Wednesday, May 22, 2013

almost done

I don't even really know where to start on the whole deployment thing. In a way it was so much harder than I thought it would be. I was surprised at how much of my day was consumed with worrying and being sad. The first two months, I cried literally every day. Every night when I went to sleep alone was a really emo sob fest. I teared up at commericals. I cried over Justin Bieber songs. I sobbed underneath my sunglasses on my floatie in the ocean. There was nothing, happy or sad, that didn't make me cry. I was probably really terrible to be around, now that I think about it.

But in other ways it flew by. I was so busy being stressed out and busy at work that the weekdays all blended together, and the weekends were mostly full of friends and trying to have fun. I'm lucky to have the best friends anyone could have and they went out of their way on a daily basis to entertain me and keep life as normal as possible. I appreciate that every day. Once the halfway mark passed, I started to get really excited that he's coming back. Now that it's just a few weeks away, there's no more crying, just jumping out of my skin being so freaking excited. Patience is not my virtue (I can't think of what is my virtue, actually) and the waiting is making me nuts. In a way I feel like oh my god 3 weeks is soooo looooong but then I think of all the stuff I have to do (Find an outfit to wear! Clean the house a thousand times! Buy matching towels because somehow I lost half of them in the last 6 months! Get the car washed for the first time!) and I feel like there's no way I will be ready. But something tells me I'll be just fine.

The last almost 6 months have been so telling of us. Even though I knew on the first date that it was the beginning of something really, really important, this stupid deployment made it real. To me, to us, to everyone else. Doing long distance is not for the faint of heart. It's not something that I would wish for most people (a few people, though) and it's something I never, ever want to do again. BUT. Having us made it though and never wavering in our feelings or commitment really says something about us and maybe we wouldn't have known how strong we were together if we hadn't been apart.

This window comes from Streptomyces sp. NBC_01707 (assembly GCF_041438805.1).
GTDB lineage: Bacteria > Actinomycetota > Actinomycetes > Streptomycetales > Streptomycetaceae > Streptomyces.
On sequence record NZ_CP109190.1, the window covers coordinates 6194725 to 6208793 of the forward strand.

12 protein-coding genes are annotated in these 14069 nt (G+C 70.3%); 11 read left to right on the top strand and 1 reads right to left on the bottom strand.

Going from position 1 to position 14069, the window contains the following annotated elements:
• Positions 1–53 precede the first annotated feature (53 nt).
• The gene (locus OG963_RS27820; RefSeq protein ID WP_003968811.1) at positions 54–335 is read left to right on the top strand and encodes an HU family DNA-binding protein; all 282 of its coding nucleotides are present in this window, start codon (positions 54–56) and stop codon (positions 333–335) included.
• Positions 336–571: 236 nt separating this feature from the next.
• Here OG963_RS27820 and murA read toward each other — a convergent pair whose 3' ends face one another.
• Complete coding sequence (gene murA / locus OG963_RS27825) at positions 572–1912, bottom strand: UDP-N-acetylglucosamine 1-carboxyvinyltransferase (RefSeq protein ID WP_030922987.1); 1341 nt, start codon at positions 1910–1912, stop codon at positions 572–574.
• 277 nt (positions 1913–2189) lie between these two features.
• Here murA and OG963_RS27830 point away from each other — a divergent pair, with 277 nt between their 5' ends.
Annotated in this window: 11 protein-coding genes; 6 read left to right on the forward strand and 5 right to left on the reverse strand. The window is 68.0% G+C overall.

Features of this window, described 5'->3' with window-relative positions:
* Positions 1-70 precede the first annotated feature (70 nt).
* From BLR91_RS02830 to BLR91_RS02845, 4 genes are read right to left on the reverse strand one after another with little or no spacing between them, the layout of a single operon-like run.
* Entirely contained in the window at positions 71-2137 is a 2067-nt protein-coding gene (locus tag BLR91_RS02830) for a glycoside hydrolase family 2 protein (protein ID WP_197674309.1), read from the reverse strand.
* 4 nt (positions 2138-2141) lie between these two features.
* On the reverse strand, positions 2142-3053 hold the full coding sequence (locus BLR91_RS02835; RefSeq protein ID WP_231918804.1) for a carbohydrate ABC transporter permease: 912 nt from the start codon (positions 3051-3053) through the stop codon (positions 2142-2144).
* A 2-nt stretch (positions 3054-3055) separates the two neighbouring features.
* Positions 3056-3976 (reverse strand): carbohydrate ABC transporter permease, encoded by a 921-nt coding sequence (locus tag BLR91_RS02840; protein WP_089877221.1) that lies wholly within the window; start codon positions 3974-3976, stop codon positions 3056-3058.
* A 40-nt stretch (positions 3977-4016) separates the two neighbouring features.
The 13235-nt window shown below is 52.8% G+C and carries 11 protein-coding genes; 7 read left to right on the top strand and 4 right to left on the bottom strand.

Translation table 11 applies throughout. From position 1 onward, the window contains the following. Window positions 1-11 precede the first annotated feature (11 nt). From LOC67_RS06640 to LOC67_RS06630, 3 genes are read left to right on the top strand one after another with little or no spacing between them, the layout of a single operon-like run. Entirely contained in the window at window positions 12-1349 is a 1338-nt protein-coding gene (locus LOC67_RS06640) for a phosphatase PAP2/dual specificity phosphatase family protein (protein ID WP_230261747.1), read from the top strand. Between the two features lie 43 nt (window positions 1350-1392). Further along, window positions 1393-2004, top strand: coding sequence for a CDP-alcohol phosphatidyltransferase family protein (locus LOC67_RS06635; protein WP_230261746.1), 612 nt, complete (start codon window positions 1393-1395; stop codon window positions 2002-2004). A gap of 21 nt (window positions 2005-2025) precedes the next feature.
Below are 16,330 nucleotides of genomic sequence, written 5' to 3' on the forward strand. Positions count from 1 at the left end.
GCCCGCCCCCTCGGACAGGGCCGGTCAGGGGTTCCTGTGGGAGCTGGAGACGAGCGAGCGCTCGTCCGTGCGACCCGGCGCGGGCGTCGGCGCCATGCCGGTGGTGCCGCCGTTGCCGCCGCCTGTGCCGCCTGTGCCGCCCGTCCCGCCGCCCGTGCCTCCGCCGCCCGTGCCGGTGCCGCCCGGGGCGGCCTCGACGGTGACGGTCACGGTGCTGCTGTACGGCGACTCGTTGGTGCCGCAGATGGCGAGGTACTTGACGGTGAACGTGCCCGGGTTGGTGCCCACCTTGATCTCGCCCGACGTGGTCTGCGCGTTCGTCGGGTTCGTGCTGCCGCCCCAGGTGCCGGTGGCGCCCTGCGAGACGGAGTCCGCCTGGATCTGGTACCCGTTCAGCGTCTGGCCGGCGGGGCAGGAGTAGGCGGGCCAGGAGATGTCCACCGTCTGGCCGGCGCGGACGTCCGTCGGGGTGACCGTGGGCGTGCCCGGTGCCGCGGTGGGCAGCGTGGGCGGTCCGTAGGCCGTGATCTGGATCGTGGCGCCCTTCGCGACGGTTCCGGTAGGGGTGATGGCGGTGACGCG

It also gave me a huge respect for military spouses and families that have to go through this on the reg and have it so much worse than we did. So much worse. My mom and grandma included. It's not fun and it's not easy for us left at home. I sometimes would forget because I was so wrapped up in my cryfest, but it's especially not easy for the ones who are depolyed. And me being a crybaby didn't make it any easier, I'm sure. But hey that's what he gets for loving a reformed emo girl, right?

Tuesday, January 15, 2013

a dollar makes me holler

So somehow I ended up watching an episode of "Here Comes Honey Boo Boo." And another. Before I knew it, my afternoon was gone and so were half of my brain cells.

I decided that it's this generation's Southern, reality version of "Roseanne." The family is crude, loud and eats way to much canned food but they love eachother and have a lot of fun. The show is centered around a lot of things I hate (child beauty pageants, extreme couponing, not eating vegetables) but deals with a lot of societal issues (teenage pregnancy, barnyard animals as pets, obesity, forklift foot) and is justfunny. Any criticism about their lifestyle is pretty hard to dispute (getting blind folded and having your family breathe their smelly breath into your face while you guess who it is is a questionable hobby, lets be real) but I don't think I've seen a funnier or sweeter kid on tv in a long time. Tried to hate it. Couldn't.

Honey Boo Boo had a (male) pet pig named Glitzy...
Source: via Ash Lee on Pinterest

But she keeps it real...

Source: via Ash Lee on Pinterest

After watching people eat spaghetti with literally a tub of fake butter and a bottle of ketchup on top of it, I just kind of feel like working out a little. Thanks, pinterest!